Carrying the bag and keeping the gear in optimal conditions might be a small portion of the work and may be less exciting. However, still, it must be done correctly, so the golfer can focus on the game. Make sure you carry a towel and clean the clubs after each shot and give them a deep clean before the game.

Being a caddy requires many different skills, from physical to mental, and mastering these tasks take time and hard work. You can start by joining the Professional Caddies Association (PCA) and get some official training from their apprenticeship programmes. Also, you can check the golf courses around your area and ask for caddying opportunities. But the best advice we can give you is to talk to other caddies and ask them for information or go for some drinks!

Keep updated: Top 5 golf magazines

The coronavirus outbreak has already changed many things in our daily lives and the golf industry hasn’t been exempt from the situation. Golf tournaments have been cancelled and many golf courses are closed. 

However, when everything settles, there will be plenty of time to prove yourself on the course, go to the 19th hole with your mates and enjoy a great golf break abroad. But for now, the best place you can be is at home, and still, there are so many things golf-related you can do! 

For example, you can read tons of articles, watch videos and listen to podcasts, so the next time you meet the lads at the club, you’ll be up to date on your golf knowledge. You can start with these 5 digital and printed magazines that will make you feel the excitement of a golf game from the sofa.

Golf Magazine

Suitable for golfers at all skill levels, Golf Magazine is one of the most-read magazines in the industry. On their cover, we’ve seen Dustin Johnson, Xander Schauffele, Michelle Wie and Tiger Woods, amongst other amazing golfers. They publish detailed articles about the latest gear and equipment in golf, interviews of your favourite professional golf players, tour coverages, hot news, and more! But probably the best part is the special section, a featured instruction from the TOP American teachers. 

On their website, you can also find the latest news in the golf industry, photos, hours of exciting videos and podcasts for free. Also, you can have the online and printed version for $30 a year and read your favourites articles whenever you want.

Golf Digest

Established in 1950, Golf Digest is the most popular magazine in the golf industry. On their social media platforms, they gather almost 2 million fans that enjoy their fantastic content daily. In Golf Digest they write about the latest news in golf, keep you updated with the newest gear in the market and analyse the professional golfer’s games. Also, they share hotlists of everything in the industry and, our favourite, detailed tips and guides to be successful on the green.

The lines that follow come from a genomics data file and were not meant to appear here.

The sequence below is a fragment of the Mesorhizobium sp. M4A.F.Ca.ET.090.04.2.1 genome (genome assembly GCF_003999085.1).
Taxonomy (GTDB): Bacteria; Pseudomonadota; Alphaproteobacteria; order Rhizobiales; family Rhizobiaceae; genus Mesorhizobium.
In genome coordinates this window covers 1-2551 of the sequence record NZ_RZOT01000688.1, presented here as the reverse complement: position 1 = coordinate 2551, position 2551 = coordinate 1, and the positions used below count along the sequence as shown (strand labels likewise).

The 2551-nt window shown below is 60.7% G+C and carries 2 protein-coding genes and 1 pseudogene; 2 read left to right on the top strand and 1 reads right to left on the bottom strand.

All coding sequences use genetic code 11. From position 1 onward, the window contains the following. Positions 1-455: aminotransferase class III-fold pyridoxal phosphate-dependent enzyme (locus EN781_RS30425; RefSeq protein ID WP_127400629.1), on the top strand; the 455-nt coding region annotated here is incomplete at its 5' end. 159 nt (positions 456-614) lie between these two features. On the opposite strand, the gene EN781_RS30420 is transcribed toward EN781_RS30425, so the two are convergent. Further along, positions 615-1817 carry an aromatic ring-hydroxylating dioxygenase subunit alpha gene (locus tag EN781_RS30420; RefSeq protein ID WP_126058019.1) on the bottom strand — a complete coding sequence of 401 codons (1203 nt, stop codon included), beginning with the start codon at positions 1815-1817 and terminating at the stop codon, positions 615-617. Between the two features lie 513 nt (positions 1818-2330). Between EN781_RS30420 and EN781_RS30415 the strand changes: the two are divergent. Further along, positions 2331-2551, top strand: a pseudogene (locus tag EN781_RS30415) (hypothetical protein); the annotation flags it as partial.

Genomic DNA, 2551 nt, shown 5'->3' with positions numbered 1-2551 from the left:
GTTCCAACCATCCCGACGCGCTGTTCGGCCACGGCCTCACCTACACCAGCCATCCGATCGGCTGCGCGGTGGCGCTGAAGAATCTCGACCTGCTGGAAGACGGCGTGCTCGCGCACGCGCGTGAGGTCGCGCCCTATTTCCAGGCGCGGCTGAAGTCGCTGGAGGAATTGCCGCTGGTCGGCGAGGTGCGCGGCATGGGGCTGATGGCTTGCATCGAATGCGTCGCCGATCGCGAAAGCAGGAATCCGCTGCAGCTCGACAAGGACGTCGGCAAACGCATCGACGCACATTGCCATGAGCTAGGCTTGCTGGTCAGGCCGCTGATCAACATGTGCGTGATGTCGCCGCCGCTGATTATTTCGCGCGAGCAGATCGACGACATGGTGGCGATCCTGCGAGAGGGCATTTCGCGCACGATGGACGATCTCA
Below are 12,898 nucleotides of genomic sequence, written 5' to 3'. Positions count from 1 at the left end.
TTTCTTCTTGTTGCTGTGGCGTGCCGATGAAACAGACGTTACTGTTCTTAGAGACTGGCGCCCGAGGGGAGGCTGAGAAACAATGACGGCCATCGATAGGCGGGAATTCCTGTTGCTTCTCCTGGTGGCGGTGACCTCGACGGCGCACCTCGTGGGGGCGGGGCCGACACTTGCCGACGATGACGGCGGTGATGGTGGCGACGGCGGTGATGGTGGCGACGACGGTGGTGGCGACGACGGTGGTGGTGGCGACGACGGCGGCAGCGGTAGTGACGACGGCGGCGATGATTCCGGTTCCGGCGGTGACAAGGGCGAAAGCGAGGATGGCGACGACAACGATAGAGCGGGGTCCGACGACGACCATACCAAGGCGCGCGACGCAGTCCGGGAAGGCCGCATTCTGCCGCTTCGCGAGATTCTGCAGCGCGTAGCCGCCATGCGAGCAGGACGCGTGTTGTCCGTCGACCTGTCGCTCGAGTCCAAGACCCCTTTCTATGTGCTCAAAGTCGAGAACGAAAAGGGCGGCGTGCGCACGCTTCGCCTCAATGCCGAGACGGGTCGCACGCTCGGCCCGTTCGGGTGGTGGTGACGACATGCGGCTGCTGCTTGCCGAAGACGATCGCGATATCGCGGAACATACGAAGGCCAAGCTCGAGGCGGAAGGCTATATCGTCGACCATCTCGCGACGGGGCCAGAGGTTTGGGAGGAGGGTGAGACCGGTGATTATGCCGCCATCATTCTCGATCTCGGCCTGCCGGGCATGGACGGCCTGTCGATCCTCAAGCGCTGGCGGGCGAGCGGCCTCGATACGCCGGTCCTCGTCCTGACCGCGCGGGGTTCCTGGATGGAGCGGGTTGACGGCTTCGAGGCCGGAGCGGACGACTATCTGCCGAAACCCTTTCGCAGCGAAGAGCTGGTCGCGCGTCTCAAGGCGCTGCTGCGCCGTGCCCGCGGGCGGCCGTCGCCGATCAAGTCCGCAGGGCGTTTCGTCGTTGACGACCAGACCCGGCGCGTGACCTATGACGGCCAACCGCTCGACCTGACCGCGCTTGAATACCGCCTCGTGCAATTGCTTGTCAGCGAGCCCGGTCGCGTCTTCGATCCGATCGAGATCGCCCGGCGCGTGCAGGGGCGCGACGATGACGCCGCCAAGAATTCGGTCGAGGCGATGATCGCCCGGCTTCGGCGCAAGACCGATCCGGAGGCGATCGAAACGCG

We definitely suggest you join the Golf Digest’s community on social media, so you can keep updated on what’s going on in the industry. Also, if a daily post on Facebook is not enough for you, visit their website and read amazing articles, hear full podcasts and watch beautiful videos. To receive the printed issue, you can subscribe to the magazine for only $15 a year and also get the digital version for your tablet or phone.

Hands up if you'd hit a tree... 🙋‍♂️ (🎥: @bryanbrosgolf)

Posted by Golf Monthly magazine on Tuesday, 17 March 2020

Golf Monthly

Founded in 1911, Golf Monthly is known as the world’s oldest golf magazine. Since the beginning, they’ve been keeping their readers updated with the successful careers of their favourite golf players, discovering the latest gear and equipment, and any other news related to this brilliant game. Over a century later, they are still a reference in the golf industry, sharing seasonal features, including topics such as how to improve your swing or how to deal with blustering winds or changes in terrain.

You can read Golf Monthly online or have a printed copy. For the online magazine, you can download the app on the Apple Store or Google Play. On the other hand, to enjoy the high quality of the printed version, you can subscribe to the magazine for £48.49 a year. Also, you can follow the latest golf updates or hear their podcast on their website.

Tiger Woods was among the celebrities to weigh in with a calming reminder in an uncertain time.

Posted by Golfweek on Monday, 16 March 2020


We know, waiting a month to receive your next golf issue and read the latest news can be a long time. That’s why Golfweek slips a digital publication into your inbox every seven days! So you can read the core news in golf, updates of your favourite tournaments, business and golf lifestyle. They take golf seriously and apply high standards of journalism in their articles, following their motto of “enhance the enjoyment and understanding of golf”.

Golfweek website is regularly updated, but you might prefer to hold the magazine in your hands and curate a good collection of golf publications. Each to their own! You can have 11 printed issues per year delivered to your house for $74.95, plus the digital version to read on your electronic devices and weekly digital editions in your email.